PCN recruitment and the Additional Roles Reimbursement Scheme | Dr Dan Bunstone

Dan Bunstone

Dr Dan Bunstone, PCN clinical director at Warrington Innovation Network (WIN), shares his reflections on how workforce needs have been addressed at WIN, and the opportunities presented by the Additional Roles Reimbursement Scheme (ARRS).

The ARRS presents us with the real opportunity to do things differently across primary and community care.  It will enable patients to be seen by the right healthcare professional at the right time, and by someone who can fully address their needs, with a truly joined-up system.

System collaboration

In Warrington, the approach we have taken to recruitment is one of collaboration across the system as a whole.  The majority of the additional roles will be employed by our GP federation, allowing better co-ordination within the teams and across each of the roles.  The intention is to create cohesive teams working across the networks, with all of the benefits of cross cover, development and mutual support that this will bring.  It will be better for patients and for the healthcare professionals fulfilling the roles, and will help to mitigate the risk of silo working.

While considering recruitment, it’s fair to say that some areas in the system were under greater strain than others, which subsequently intensified as a result of COVID-19.  Physiotherapy is a good example of this, where wait times can sometimes be long, yet the paradox is we know early intervention leads to better outcomes.  Within my PCN Warrington Innovation Network, we have linked together our current triage provider with a digital physio provider, enabling many musculoskeletal (MSK) problems to go straight through to digital physiotherapy treatment.  This helps to support the number of available GP appointments and prevents the potential delays to traditional physiotherapy treatment exacerbated by COVID-19.  The aspiration is that the majority of MSK presentations will be categorised through triage, with cases either being referred straight to digital treatment, or through to our first contact physio for further assessment.  This creates a much more effective patient journey, with treatment often starting within the first few days after it being requested.  Better for patients; better for the system.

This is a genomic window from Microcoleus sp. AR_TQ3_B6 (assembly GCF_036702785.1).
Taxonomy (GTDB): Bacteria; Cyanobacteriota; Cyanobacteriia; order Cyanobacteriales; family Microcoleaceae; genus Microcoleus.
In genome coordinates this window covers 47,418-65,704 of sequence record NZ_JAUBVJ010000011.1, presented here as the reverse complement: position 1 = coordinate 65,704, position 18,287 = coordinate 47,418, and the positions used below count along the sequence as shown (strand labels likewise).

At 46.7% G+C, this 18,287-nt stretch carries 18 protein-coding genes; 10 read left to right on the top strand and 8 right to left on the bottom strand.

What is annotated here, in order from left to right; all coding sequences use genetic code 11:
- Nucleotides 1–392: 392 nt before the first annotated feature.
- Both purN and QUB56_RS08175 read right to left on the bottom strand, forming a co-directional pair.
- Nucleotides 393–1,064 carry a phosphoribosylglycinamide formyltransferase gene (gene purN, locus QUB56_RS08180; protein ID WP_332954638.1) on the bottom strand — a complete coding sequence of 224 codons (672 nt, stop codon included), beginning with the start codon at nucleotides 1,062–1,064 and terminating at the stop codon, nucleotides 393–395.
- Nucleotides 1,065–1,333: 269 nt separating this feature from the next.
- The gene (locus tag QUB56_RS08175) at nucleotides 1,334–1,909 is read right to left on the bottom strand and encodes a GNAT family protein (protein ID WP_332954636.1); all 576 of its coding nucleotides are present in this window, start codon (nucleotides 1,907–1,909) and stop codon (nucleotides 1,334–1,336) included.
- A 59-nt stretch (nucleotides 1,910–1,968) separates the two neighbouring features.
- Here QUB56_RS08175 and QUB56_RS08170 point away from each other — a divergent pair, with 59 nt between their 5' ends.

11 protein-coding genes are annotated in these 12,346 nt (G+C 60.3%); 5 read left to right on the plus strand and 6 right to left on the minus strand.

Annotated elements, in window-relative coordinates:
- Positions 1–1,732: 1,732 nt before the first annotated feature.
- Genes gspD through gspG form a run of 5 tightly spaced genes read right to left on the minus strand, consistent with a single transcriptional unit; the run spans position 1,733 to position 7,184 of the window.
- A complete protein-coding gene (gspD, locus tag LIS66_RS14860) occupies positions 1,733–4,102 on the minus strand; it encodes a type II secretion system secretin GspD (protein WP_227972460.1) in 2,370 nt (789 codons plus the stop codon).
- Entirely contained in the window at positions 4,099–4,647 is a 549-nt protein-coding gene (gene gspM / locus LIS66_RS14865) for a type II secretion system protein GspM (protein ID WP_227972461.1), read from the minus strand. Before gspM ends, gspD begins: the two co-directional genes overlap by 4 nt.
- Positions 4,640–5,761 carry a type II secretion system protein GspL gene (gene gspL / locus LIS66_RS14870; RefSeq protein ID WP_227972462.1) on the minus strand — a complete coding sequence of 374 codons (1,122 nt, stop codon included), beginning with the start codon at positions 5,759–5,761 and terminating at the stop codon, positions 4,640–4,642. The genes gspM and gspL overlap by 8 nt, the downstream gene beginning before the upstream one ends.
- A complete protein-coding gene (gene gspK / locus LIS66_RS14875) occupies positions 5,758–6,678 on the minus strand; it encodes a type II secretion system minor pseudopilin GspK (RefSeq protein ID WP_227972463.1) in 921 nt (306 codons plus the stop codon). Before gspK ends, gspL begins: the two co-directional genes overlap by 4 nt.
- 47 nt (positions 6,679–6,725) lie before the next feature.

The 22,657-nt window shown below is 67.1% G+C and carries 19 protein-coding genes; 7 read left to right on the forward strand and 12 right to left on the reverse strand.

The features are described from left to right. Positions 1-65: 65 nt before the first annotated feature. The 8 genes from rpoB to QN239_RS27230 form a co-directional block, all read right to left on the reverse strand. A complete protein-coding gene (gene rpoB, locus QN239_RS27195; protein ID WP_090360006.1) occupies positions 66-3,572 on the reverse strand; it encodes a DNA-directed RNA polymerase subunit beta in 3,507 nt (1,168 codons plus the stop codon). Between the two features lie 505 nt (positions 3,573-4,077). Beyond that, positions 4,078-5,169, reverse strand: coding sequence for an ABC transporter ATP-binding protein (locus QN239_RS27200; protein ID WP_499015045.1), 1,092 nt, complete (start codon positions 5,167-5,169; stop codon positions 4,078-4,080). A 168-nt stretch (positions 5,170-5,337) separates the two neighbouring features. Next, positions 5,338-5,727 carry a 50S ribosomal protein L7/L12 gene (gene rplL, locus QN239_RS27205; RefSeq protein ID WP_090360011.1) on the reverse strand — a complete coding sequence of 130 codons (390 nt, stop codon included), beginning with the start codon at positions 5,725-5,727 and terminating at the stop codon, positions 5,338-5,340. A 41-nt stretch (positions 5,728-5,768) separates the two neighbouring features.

Keeping an eye on the future

When looking at the new roles, we have always had an eye on the future strategic direction, both of our local area and of our integrated care system (ICS).  There are a number of aspirations we hope to achieve, not least the continued support of our most frail patients, but equally, putting measures in place to enable people to live longer, healthier lives.  The health inequality gap is a really important focus for us, but we recognise that this is very likely a much longer piece of work spanning a decade or more, so starting that transformational process now is critical.  We can’t risk having short-term pilots that don’t last beyond six months, and need to be making long-term change now that will impact and will last.

The potential for the ARRS is to make long-term changes to care delivery across the system, and to achieve the long-term aspiration of better patient care, an efficient use of NHS resources and an engaged, satisfied workforce, with a reasonable work-life balance. It’s such a good opportunity and one we are grabbing with both hands.

Dr Dan Bunstone is PCN clinical director at Warrington Innovation Network. You can follow Dan on Twitter @danbunstone and follow WIN @WarringtonPCN

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